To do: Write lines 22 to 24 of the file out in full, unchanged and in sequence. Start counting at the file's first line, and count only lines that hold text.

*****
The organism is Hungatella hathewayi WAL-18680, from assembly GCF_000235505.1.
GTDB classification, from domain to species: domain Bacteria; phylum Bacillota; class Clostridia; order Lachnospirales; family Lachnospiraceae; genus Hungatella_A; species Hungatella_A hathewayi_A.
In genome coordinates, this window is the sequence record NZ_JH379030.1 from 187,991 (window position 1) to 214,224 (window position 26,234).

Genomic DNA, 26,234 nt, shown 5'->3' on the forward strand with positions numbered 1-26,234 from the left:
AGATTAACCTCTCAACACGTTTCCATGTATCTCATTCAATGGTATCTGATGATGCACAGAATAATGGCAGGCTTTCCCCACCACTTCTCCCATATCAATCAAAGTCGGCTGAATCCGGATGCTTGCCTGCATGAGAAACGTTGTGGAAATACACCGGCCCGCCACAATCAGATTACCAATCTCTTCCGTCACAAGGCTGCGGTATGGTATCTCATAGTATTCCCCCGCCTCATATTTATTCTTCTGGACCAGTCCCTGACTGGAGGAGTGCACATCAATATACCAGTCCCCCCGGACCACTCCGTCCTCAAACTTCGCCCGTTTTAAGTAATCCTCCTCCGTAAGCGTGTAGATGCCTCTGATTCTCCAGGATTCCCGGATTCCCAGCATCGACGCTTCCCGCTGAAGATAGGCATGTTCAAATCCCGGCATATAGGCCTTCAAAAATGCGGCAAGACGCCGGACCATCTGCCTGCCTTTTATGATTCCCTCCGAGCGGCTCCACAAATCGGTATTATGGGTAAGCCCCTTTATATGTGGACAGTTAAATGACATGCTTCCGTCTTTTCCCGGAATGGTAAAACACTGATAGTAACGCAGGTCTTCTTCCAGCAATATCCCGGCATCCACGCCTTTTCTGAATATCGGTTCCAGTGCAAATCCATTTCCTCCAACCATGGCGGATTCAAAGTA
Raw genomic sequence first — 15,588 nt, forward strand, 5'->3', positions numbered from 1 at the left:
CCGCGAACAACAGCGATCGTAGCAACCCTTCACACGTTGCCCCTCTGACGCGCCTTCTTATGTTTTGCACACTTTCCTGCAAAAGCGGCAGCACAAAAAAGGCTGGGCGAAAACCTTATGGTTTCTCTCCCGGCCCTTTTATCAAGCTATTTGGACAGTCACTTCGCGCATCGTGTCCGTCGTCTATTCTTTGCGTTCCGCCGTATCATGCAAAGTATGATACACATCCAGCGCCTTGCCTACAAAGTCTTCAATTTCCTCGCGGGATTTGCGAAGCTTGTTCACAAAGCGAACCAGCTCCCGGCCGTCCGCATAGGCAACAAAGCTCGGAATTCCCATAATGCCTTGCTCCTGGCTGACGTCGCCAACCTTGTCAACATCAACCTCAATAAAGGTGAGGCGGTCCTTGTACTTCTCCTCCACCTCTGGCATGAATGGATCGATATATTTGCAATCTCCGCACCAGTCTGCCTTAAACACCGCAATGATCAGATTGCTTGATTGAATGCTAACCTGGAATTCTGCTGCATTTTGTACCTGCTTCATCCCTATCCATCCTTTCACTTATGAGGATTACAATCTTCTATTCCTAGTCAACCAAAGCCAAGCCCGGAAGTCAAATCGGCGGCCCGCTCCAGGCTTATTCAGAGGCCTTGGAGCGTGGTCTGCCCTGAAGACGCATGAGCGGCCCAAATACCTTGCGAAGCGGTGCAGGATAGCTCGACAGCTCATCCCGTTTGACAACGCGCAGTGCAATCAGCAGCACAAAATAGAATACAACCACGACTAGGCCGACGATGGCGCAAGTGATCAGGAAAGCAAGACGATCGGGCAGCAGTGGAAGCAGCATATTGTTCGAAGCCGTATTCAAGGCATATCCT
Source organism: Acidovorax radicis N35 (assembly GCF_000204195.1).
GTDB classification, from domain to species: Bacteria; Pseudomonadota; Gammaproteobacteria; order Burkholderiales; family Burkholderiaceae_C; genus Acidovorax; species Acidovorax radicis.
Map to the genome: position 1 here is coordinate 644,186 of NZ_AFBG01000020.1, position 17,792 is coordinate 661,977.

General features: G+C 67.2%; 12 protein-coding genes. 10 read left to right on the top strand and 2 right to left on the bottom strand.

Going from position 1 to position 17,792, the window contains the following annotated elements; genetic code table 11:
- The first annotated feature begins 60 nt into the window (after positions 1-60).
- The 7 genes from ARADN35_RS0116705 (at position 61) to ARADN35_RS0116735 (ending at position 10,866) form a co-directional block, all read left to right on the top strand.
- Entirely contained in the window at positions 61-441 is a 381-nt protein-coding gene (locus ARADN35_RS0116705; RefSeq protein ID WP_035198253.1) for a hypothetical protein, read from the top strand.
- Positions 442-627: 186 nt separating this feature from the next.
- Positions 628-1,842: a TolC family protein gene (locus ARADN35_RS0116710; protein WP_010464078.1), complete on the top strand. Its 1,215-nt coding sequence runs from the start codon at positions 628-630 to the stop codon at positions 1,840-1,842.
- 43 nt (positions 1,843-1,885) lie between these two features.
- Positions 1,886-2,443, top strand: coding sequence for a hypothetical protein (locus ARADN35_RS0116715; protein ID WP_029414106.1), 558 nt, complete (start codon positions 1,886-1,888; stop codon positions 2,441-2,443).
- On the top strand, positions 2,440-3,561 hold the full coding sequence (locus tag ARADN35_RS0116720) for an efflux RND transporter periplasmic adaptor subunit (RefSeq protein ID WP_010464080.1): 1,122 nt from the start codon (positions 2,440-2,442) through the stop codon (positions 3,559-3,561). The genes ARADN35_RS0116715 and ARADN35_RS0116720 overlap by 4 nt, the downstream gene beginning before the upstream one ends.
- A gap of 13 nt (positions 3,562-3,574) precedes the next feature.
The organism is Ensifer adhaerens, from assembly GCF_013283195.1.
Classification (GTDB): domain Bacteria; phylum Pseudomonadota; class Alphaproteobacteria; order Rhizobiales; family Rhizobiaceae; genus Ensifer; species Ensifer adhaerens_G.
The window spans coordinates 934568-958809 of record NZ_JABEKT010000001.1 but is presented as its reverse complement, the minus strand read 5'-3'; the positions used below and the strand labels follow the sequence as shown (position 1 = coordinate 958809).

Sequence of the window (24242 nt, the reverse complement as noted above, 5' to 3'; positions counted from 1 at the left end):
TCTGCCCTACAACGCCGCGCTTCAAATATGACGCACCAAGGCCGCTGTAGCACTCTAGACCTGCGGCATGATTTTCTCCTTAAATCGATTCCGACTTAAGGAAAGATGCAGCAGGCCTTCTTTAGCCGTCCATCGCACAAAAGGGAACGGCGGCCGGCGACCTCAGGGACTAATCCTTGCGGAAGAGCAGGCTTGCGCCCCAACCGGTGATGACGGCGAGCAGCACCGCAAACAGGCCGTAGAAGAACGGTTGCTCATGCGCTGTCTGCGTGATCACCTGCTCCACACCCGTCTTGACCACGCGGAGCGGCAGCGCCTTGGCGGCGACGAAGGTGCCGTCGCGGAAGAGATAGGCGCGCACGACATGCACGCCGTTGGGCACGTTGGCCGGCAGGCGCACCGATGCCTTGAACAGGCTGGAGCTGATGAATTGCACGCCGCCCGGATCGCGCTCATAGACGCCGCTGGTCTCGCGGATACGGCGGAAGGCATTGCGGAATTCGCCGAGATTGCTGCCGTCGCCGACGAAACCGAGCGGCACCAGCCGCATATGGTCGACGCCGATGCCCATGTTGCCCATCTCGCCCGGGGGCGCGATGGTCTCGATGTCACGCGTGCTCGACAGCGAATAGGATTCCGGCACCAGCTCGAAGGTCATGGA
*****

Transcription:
The organism is Ensifer adhaerens, from assembly GCF_013283195.1.
Classification (GTDB): domain Bacteria; phylum Pseudomonadota; class Alphaproteobacteria; order Rhizobiales; family Rhizobiaceae; genus Ensifer; species Ensifer adhaerens_G.
The window spans coordinates 934568-958809 of record NZ_JABEKT010000001.1 but is presented as its reverse complement, the minus strand read 5'-3'; the positions used below and the strand labels follow the sequence as shown (position 1 = coordinate 958809).